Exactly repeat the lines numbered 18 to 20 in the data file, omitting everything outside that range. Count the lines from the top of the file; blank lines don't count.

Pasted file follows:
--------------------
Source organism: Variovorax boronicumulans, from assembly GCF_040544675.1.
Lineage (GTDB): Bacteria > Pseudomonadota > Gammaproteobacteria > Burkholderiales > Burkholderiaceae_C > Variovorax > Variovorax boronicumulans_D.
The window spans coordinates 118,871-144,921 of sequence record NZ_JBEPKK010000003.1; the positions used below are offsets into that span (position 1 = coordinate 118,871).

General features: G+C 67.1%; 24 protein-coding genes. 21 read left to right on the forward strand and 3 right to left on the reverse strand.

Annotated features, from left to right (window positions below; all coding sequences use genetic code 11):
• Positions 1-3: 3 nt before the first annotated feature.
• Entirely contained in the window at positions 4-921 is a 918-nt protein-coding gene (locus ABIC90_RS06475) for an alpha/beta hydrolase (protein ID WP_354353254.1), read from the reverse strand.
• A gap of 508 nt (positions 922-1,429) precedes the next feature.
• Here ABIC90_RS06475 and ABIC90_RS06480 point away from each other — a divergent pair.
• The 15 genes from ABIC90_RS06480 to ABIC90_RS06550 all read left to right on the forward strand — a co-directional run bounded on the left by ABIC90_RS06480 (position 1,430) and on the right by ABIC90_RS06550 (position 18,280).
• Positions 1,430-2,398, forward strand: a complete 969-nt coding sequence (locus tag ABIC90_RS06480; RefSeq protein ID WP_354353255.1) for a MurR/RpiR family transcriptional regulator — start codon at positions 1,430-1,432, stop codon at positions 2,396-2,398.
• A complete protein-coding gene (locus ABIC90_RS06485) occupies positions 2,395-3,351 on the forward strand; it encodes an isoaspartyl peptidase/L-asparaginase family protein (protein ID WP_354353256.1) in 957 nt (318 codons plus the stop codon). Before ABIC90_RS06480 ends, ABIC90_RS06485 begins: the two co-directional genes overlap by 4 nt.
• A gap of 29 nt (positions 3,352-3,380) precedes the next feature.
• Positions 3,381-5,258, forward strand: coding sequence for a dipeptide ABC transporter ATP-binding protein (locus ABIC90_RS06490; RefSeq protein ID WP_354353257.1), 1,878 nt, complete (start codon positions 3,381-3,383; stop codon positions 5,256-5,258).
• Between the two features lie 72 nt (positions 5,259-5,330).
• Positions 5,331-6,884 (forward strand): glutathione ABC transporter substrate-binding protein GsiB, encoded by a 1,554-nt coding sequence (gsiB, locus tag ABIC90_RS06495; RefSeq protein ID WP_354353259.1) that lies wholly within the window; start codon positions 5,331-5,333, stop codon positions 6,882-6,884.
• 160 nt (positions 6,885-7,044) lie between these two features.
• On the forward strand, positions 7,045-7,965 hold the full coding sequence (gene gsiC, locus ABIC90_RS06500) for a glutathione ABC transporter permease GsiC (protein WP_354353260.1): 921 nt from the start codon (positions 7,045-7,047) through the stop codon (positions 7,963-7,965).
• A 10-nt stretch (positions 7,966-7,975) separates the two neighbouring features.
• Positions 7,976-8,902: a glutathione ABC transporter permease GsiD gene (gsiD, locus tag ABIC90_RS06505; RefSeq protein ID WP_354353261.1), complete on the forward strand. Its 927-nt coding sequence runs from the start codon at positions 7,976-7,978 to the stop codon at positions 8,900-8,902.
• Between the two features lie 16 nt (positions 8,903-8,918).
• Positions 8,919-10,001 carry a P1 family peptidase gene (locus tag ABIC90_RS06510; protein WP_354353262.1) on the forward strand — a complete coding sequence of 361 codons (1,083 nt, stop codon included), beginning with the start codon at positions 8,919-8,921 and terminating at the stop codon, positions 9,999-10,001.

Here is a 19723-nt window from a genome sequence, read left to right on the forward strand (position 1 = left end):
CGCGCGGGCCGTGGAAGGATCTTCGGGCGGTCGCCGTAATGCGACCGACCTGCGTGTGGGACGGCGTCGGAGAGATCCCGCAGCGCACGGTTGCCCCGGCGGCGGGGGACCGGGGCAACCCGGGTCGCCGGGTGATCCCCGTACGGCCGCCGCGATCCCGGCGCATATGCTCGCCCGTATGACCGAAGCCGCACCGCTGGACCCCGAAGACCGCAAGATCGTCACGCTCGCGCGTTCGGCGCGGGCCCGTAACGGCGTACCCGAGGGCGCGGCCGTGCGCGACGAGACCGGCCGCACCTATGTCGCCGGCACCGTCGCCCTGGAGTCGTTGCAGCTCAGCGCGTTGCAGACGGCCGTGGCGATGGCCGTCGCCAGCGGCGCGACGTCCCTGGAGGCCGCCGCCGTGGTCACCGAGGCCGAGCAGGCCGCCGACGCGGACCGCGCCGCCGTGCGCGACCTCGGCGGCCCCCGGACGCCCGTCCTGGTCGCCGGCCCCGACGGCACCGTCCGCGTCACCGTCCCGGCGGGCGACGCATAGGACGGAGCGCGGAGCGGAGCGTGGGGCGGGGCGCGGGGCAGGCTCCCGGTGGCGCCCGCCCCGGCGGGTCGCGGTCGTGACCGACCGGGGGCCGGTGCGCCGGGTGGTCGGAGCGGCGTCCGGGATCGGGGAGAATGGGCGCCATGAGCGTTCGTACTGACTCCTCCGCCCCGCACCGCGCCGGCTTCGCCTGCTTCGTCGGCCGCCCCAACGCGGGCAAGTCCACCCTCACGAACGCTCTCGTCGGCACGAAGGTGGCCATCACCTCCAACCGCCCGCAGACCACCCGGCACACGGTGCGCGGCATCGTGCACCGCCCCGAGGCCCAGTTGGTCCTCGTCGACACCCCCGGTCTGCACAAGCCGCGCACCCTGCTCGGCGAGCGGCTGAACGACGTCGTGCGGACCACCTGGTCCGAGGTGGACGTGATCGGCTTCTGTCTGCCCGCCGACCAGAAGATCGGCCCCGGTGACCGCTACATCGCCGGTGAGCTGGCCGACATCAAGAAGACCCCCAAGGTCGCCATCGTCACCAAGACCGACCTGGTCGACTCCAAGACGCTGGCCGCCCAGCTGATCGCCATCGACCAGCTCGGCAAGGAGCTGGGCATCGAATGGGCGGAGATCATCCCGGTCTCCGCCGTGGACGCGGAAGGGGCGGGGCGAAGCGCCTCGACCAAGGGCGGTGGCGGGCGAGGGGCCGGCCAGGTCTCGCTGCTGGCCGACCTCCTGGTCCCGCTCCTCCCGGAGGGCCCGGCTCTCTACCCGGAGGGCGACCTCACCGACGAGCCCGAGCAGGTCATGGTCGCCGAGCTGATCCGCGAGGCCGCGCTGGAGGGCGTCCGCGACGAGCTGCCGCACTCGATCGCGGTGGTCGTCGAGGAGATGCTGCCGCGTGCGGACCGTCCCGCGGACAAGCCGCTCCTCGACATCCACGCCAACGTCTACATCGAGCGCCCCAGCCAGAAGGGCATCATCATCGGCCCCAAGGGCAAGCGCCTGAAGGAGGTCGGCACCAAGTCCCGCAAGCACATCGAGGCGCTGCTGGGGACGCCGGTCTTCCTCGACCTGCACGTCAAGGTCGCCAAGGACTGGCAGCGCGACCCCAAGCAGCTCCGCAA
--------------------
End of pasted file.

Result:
• On the forward strand, positions 7,045-7,965 hold the full coding sequence (gene gsiC, locus ABIC90_RS06500) for a glutathione ABC transporter permease GsiC (protein WP_354353260.1): 921 nt from the start codon (positions 7,045-7,047) through the stop codon (positions 7,963-7,965).
• A 10-nt stretch (positions 7,966-7,975) separates the two neighbouring features.
• Positions 7,976-8,902: a glutathione ABC transporter permease GsiD gene (gsiD, locus tag ABIC90_RS06505; RefSeq protein ID WP_354353261.1), complete on the forward strand. Its 927-nt coding sequence runs from the start codon at positions 7,976-7,978 to the stop codon at positions 8,900-8,902.